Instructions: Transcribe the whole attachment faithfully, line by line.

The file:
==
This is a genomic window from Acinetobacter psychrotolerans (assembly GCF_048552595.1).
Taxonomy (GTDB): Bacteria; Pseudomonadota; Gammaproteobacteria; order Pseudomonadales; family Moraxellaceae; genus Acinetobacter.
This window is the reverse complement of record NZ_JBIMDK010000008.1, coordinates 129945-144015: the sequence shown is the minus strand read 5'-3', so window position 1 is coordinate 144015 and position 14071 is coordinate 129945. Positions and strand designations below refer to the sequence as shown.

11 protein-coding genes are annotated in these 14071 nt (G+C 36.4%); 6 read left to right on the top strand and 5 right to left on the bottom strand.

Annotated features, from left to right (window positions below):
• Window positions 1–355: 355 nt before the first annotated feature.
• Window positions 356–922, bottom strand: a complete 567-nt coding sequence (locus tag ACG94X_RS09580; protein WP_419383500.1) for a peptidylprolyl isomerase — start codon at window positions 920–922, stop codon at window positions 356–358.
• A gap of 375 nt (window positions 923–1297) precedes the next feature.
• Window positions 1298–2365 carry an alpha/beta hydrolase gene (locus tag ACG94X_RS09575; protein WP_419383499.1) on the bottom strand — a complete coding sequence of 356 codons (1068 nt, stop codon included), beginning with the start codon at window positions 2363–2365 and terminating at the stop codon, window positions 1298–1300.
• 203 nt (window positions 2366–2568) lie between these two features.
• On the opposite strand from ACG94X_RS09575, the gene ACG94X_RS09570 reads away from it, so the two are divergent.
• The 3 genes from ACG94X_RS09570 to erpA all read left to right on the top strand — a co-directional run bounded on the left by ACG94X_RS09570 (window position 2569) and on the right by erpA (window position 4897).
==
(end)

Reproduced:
This is a genomic window from Acinetobacter psychrotolerans (assembly GCF_048552595.1).
Taxonomy (GTDB): Bacteria; Pseudomonadota; Gammaproteobacteria; order Pseudomonadales; family Moraxellaceae; genus Acinetobacter.
This window is the reverse complement of record NZ_JBIMDK010000008.1, coordinates 129945-144015: the sequence shown is the minus strand read 5'-3', so window position 1 is coordinate 144015 and position 14071 is coordinate 129945. Positions and strand designations below refer to the sequence as shown.

11 protein-coding genes are annotated in these 14071 nt (G+C 36.4%); 6 read left to right on the top strand and 5 right to left on the bottom strand.

Annotated features, from left to right (window positions below):
• Window positions 1–355: 355 nt before the first annotated feature.
• Window positions 356–922, bottom strand: a complete 567-nt coding sequence (locus tag ACG94X_RS09580; protein WP_419383500.1) for a peptidylprolyl isomerase — start codon at window positions 920–922, stop codon at window positions 356–358.
• A gap of 375 nt (window positions 923–1297) precedes the next feature.
• Window positions 1298–2365 carry an alpha/beta hydrolase gene (locus tag ACG94X_RS09575; protein WP_419383499.1) on the bottom strand — a complete coding sequence of 356 codons (1068 nt, stop codon included), beginning with the start codon at window positions 2363–2365 and terminating at the stop codon, window positions 1298–1300.
• 203 nt (window positions 2366–2568) lie between these two features.
• On the opposite strand from ACG94X_RS09575, the gene ACG94X_RS09570 reads away from it, so the two are divergent.
• The 3 genes from ACG94X_RS09570 to erpA all read left to right on the top strand — a co-directional run bounded on the left by ACG94X_RS09570 (window position 2569) and on the right by erpA (window position 4897).